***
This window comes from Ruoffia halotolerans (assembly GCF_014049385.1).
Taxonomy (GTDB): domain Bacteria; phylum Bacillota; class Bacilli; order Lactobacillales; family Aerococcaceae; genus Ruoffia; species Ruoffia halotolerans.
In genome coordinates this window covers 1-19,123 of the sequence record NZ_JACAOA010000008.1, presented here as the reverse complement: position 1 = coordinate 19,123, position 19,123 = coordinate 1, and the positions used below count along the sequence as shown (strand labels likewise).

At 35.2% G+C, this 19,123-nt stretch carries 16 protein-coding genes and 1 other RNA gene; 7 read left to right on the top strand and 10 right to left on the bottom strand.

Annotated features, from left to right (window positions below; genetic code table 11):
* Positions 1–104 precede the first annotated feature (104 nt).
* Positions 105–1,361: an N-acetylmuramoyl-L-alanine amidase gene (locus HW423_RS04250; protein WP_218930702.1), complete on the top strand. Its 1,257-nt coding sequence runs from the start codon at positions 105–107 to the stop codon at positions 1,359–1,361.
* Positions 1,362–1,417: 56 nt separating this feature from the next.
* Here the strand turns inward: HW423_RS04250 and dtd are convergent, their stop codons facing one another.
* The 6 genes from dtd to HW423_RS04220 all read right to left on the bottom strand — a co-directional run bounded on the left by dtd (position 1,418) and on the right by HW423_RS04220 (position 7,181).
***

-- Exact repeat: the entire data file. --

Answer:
This window comes from Ruoffia halotolerans (assembly GCF_014049385.1).
Taxonomy (GTDB): domain Bacteria; phylum Bacillota; class Bacilli; order Lactobacillales; family Aerococcaceae; genus Ruoffia; species Ruoffia halotolerans.
In genome coordinates this window covers 1-19,123 of the sequence record NZ_JACAOA010000008.1, presented here as the reverse complement: position 1 = coordinate 19,123, position 19,123 = coordinate 1, and the positions used below count along the sequence as shown (strand labels likewise).

At 35.2% G+C, this 19,123-nt stretch carries 16 protein-coding genes and 1 other RNA gene; 7 read left to right on the top strand and 10 right to left on the bottom strand.

Annotated features, from left to right (window positions below; genetic code table 11):
* Positions 1–104 precede the first annotated feature (104 nt).
* Positions 105–1,361: an N-acetylmuramoyl-L-alanine amidase gene (locus HW423_RS04250; protein WP_218930702.1), complete on the top strand. Its 1,257-nt coding sequence runs from the start codon at positions 105–107 to the stop codon at positions 1,359–1,361.
* Positions 1,362–1,417: 56 nt separating this feature from the next.
* Here the strand turns inward: HW423_RS04250 and dtd are convergent, their stop codons facing one another.
* The 6 genes from dtd to HW423_RS04220 all read right to left on the bottom strand — a co-directional run bounded on the left by dtd (position 1,418) and on the right by HW423_RS04220 (position 7,181).